kids and the interwebs (g2)

I admit, I’m THAT parent.

My kid figured out the mouse on my computer when they were still in diapers.

By the age of four, we could no longer share one computer and they already had a Facebook and email. I know because I’m the one who set it up for them. A deviantArt account followed shortly after, then a Google+ and YouTube and recently an Ello account. I set them all up and showed them how to use it. Don’t even get me started on the number of game accounts.

All of our passwords are stored in an encryption software that manages it for us. They are not allowed to have an account I do not know about or have access to and they have access to mine as well. I figure its fair since teaching mutual respect, regardless of their age, is valuable. Do you remember not mattering or feeling that your opinions had no value? I do. At least at home, I did not want my kid to feel that way. The schools do enough of that already.

My kid understands that I could review every single scrap of information they have so much as clicked by, maybe that helps, but I’ve only really used it when they were smaller.

Don’t get me wrong its not like everything has been flawless, my kid used to play one particular online game at the age of eight and I was spot-checking their Facebook messages and realized they had friended an older teen that I did not know. They’d even lied about their age (added three years… apparently 11 sounded mature). Now granted, when the teen realized they were chatting with a kid, they very abruptly changed the conversation by instead of asking about my kid, it changed to “um, so you like Candy Crush?”

I was lucky. My kid had friended this person only an hour or so before and the person thought they were talking to someone much older.

The video game where my kid had met this person was uninstalled, the account deleted, the email address was closed and I opened another one (yes, b/c family emailed my kid regularly). Regardless of innocence, the teenager was also blocked. My kid was banned from the computer until they could quote back every single thing I was telling them about how the only thing I would need to know about a person to find them is something as simple as their school’s mascot. I made them read about people who were continuously bullied, some even to suicide, over the stupid shit they would post online. I talked about predators. I talked about things I was hoping I would have a couple years before I would have to talk about, some way advanced of what I wanted to ever discuss with a child. I talked until I saw what I was looking for: comprehension and fear.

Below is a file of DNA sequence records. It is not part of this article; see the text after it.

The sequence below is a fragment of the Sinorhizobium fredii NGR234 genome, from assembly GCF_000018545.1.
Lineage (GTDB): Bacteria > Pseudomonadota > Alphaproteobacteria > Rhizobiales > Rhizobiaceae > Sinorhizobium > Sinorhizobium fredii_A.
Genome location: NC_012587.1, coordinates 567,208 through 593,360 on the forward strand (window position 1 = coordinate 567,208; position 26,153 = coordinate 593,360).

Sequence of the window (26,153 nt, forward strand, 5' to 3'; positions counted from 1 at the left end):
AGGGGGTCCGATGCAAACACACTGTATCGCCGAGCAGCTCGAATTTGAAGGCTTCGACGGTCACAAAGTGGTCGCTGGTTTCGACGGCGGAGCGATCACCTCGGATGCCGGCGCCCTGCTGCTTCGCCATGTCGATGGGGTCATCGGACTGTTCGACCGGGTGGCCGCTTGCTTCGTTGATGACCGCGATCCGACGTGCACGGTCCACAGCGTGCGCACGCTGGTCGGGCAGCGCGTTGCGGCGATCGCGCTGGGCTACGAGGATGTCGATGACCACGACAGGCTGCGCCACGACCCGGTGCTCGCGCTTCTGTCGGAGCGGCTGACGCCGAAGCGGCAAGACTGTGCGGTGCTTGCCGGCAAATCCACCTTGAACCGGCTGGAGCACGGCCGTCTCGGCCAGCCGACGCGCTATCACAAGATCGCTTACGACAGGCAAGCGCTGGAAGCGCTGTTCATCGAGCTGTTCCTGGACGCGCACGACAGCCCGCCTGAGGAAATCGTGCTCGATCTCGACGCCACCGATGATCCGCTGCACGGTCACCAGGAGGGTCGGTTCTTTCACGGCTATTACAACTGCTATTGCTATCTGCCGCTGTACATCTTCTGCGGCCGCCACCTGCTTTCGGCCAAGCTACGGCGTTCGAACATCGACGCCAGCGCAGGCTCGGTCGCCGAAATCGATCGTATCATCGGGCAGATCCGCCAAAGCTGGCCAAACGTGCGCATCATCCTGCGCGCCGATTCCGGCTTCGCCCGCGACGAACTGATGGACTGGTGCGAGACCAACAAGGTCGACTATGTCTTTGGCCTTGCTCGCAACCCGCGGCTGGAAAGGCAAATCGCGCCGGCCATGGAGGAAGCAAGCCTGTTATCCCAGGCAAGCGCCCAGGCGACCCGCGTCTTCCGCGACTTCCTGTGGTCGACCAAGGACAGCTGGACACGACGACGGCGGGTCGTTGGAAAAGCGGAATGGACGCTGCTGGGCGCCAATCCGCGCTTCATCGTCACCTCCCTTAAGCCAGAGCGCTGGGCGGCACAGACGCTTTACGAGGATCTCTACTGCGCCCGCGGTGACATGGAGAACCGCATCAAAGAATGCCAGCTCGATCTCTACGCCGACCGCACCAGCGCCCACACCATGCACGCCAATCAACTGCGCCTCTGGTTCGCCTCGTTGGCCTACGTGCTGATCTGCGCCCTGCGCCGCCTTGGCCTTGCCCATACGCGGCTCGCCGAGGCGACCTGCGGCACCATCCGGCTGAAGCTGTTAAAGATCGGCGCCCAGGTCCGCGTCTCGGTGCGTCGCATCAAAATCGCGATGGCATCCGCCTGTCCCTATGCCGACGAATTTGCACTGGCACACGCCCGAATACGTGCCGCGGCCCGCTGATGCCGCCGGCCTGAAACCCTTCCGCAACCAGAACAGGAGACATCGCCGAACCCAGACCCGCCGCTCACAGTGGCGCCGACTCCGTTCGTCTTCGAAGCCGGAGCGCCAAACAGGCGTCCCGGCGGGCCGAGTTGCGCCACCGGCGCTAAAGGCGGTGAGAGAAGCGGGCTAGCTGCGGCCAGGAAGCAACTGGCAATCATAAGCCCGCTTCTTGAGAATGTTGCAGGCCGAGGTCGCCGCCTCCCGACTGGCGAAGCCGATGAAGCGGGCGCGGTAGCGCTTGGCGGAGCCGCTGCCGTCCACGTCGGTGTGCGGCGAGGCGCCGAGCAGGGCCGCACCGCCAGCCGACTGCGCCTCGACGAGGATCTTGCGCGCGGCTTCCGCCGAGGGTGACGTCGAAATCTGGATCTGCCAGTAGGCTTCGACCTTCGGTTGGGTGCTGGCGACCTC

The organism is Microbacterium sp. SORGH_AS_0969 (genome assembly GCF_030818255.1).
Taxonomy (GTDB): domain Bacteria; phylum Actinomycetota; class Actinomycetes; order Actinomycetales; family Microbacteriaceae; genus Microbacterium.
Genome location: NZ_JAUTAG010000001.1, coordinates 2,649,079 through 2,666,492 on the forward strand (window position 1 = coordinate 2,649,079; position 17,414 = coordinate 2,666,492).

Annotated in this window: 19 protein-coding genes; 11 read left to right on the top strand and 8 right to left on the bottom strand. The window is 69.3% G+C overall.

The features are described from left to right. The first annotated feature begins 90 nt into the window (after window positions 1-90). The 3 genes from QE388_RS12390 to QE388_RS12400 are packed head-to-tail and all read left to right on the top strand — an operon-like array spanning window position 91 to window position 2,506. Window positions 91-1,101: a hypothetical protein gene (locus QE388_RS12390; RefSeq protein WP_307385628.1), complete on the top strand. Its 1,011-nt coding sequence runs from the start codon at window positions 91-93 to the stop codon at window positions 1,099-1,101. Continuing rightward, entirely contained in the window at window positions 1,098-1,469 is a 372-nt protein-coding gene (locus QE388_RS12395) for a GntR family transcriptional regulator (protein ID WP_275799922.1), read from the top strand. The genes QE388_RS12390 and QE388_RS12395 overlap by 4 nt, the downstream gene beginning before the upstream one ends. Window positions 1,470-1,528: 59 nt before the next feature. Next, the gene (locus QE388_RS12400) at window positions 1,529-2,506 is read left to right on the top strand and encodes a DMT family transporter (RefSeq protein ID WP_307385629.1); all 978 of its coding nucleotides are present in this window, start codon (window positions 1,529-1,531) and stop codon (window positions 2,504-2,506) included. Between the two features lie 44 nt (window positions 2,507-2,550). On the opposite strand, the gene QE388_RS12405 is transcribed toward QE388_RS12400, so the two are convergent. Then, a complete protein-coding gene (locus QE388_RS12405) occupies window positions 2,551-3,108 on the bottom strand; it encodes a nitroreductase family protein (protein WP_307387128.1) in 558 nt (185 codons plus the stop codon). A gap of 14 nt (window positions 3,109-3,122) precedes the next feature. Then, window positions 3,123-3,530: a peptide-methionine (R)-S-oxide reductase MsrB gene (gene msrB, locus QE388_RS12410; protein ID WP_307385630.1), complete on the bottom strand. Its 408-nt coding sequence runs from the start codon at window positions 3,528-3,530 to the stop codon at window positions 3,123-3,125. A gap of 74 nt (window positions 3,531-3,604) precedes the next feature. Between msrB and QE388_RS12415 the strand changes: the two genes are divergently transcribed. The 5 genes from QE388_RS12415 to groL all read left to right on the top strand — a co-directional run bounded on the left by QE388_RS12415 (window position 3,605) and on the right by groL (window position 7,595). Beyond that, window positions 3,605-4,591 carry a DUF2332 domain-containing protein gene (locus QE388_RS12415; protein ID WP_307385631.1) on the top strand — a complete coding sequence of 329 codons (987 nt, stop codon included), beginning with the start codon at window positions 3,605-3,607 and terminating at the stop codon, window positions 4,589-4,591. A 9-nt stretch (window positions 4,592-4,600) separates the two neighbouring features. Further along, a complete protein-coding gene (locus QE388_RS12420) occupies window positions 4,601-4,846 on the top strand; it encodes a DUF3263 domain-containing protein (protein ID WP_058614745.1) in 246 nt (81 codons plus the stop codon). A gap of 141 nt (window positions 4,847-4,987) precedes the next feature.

When they were allowed computer time, I sat right beside them the entire time. I asked questions about anything they did when I didn’t just so they knew I was still watching. They knew they had betrayed my trust and they had to work to earn it back. Being careful online was something I had been preaching since they could talk. They knew this and yet somehow felt they were invincible against it.

Maybe it was when I told them “try to fight me off” and pinned and pulled them from one end of the house to the other, stopped and said “Now what if the person you talked to online was bigger than me and showed up at your school? Still think you’re tough enough to get away?” Maybe that was the trigger that made my kid get it. Talking wasn’t enough, I remember the buzzing sound of parental lecture-giving, it didn’t ever get through to me then. Showing me was a different thing entirely.

These days my kid is probably the extreme other way. They dodge confrontation and won’t even ask a random stranger to move from in front of a drink dispenser so they can get some. When we are both online with a group of friends I know and trust in real life and we’re all playing something together, my kid will still refuse to speak on the chat program we run to coordinate more efficiently. They desperately want to get into making videos on YouTube, but are terrified of putting even their voice out there. We often discuss how to work within a comfortable boundary of being able to be public and still safe. When they are questioned about themselves these days, they know how to refuse and do not hesitate in doing so.